The Bible says many bold things. And it raises all sorts of heavy topics and perplexing questions for us to consider. And one of the heaviest questions is this: In comparison to eternal judgment on many, wouldn’t it have been more loving for no one to have been created in the first place? It’s a question from a podcast listener named Jonathan, and certainly a question others have wondered about too. “Hello, Pastor John. I know there are some questions we will not get answered on this side of eternity, and I believe my question may be one of them. But I’d love to hear your thoughts on it: If God knew that the majority of humanity would reject him and end up in eternal torment, wouldn’t it have been kinder or more merciful to not create them in the first place?
“I suppose the apostle Paul’s response would be Romans 9:20: ‘But who are you, O man, to answer back to God? Will what is molded say to its molder, “Why have you made me like this?”’ So, I guess Paul is saying, in other words, ‘God is not taking a vote on what he should or shouldn’t do.’ And I guess that leaves us to simply trust and believe that his foreknowledge of most of humanity’s future eternal damnation doesn’t compromise his character in creating them anyway. Is there anything more to say here?”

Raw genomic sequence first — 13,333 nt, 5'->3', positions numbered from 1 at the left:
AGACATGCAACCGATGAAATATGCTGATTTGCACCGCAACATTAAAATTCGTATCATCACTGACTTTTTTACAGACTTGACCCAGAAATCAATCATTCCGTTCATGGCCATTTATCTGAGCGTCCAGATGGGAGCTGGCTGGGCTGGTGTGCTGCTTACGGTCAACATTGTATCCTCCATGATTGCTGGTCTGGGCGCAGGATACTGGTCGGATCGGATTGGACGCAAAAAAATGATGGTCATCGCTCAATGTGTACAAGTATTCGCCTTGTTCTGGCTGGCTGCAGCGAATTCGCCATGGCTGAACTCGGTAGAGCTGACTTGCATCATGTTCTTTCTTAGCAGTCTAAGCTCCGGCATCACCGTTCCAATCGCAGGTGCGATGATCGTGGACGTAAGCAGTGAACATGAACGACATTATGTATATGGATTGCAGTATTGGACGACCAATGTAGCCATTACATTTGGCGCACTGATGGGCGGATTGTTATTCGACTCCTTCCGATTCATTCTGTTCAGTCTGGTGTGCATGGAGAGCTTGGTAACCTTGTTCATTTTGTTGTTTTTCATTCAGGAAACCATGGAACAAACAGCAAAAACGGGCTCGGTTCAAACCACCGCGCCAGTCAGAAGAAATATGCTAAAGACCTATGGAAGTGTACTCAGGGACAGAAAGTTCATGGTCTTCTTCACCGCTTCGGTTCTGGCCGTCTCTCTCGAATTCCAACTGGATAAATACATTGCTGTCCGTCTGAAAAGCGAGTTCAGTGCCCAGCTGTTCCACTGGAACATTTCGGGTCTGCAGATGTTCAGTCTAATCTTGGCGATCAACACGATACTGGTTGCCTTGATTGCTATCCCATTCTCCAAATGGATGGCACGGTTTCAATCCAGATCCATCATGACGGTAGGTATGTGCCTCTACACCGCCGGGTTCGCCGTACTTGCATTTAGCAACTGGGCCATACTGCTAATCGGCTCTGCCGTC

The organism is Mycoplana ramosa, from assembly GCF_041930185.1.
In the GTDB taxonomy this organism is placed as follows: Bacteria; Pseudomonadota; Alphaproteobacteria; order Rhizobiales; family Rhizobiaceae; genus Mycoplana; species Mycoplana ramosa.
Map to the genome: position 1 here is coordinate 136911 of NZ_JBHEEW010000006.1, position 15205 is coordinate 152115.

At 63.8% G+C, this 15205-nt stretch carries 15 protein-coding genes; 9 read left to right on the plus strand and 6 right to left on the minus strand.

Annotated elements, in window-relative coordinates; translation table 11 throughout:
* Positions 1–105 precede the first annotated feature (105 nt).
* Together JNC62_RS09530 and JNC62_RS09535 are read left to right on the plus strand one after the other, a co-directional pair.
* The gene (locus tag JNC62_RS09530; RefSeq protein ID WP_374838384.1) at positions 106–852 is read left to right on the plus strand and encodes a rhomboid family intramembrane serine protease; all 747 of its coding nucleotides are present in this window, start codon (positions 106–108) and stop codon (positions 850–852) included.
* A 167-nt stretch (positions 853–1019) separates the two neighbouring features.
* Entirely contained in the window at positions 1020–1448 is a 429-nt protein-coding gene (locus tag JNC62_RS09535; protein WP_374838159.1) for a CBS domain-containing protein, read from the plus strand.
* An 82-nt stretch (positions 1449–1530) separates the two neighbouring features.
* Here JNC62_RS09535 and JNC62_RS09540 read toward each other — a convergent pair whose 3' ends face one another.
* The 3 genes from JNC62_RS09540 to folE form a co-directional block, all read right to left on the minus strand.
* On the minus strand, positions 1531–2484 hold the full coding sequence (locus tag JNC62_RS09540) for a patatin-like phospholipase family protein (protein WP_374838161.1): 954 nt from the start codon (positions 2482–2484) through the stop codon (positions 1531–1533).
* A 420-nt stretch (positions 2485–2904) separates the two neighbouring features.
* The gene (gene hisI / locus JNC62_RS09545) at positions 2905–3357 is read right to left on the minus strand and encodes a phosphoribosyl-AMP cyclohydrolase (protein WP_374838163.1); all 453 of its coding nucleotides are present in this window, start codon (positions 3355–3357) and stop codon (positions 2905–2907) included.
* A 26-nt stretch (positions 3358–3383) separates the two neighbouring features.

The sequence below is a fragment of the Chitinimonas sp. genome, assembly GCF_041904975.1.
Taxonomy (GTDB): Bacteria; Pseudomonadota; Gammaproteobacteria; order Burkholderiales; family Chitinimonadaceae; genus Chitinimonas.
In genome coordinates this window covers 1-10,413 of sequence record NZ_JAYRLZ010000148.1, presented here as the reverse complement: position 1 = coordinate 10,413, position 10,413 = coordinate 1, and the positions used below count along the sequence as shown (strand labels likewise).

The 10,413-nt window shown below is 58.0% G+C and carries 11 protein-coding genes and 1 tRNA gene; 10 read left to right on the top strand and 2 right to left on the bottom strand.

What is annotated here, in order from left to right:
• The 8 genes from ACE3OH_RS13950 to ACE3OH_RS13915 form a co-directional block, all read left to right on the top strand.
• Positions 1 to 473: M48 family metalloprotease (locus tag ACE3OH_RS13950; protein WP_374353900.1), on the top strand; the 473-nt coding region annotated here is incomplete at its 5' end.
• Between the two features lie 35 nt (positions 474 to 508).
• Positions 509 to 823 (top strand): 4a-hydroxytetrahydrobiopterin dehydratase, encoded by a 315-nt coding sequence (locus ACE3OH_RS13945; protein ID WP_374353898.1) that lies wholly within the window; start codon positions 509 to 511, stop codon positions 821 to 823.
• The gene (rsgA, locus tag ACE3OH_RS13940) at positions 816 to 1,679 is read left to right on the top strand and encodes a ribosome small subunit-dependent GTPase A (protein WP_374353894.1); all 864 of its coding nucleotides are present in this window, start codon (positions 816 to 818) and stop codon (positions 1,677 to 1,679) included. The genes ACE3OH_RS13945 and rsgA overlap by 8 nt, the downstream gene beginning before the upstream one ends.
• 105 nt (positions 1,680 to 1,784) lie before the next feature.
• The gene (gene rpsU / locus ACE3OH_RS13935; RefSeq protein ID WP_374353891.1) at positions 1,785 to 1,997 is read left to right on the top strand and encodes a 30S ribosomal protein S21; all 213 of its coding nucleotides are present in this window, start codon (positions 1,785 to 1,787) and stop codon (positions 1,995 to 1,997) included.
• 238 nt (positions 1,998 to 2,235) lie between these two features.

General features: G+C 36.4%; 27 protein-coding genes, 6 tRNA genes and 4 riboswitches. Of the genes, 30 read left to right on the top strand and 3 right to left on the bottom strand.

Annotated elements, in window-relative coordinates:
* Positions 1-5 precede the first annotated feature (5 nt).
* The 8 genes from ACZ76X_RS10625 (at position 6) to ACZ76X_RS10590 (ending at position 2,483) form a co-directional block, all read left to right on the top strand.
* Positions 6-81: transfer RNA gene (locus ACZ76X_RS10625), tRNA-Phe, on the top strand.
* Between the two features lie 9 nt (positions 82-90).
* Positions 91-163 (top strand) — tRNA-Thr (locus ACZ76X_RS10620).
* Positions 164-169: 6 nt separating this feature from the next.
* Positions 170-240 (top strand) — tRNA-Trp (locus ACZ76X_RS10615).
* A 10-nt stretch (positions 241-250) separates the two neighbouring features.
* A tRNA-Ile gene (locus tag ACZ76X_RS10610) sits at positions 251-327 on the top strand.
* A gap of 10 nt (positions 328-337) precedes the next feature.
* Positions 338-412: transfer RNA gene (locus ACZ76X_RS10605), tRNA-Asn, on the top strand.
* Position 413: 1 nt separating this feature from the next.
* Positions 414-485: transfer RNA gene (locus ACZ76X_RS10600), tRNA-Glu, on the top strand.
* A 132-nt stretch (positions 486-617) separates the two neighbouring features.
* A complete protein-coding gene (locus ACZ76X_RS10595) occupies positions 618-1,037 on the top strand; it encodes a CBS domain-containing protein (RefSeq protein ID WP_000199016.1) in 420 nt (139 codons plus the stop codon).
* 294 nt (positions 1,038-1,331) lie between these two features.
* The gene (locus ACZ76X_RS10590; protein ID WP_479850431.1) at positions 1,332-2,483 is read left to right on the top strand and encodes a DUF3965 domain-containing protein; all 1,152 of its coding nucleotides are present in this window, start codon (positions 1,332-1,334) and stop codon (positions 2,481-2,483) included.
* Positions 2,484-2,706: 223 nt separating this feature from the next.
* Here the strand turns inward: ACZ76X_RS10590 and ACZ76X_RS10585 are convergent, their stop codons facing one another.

I think where Jonathan ends up is where we will end up — namely, with our hands on our mouths and our knees on the ground and our heads bowed before the wisdom and holiness and righteousness and goodness of God in choosing to create a world in which he knew that millions of people would reject him and suffer eternally because of it.
There are things hidden from us now, according to Deuteronomy 29:29: “The secret things belong to the Lord.” And 1 Corinthians 13:9–10, 12 puts us in our place, where Paul says,
We know in part and we prophesy in part, but when the perfect comes, the partial will pass away. . . . For now we see in a mirror dimly, but then face to face. Now I know in part; then I shall know fully, even as I have been fully known.
I think that this limitation that Paul’s talking about refers not only to our knowledge of facts about God and his ways, but just as importantly, this limitation refers to our capacities to evaluate accurately and feel appropriately the kind of emotions that are suitable to the facts. That’s a limitation also on us. In other words, we may see a truth more or less clearly, but not have the emotional wherewithal to feel what we ought to feel or to process the truth in relation to other truth so that it has the emotional effect on us that it ought to have.
When that’s the case, then Jonathan’s conclusion is, I think, exactly right. These instances of revelation that leave us emotionally off-balance are occasions for trust in the fullness of divine wisdom — wisdom that we cannot fully see now.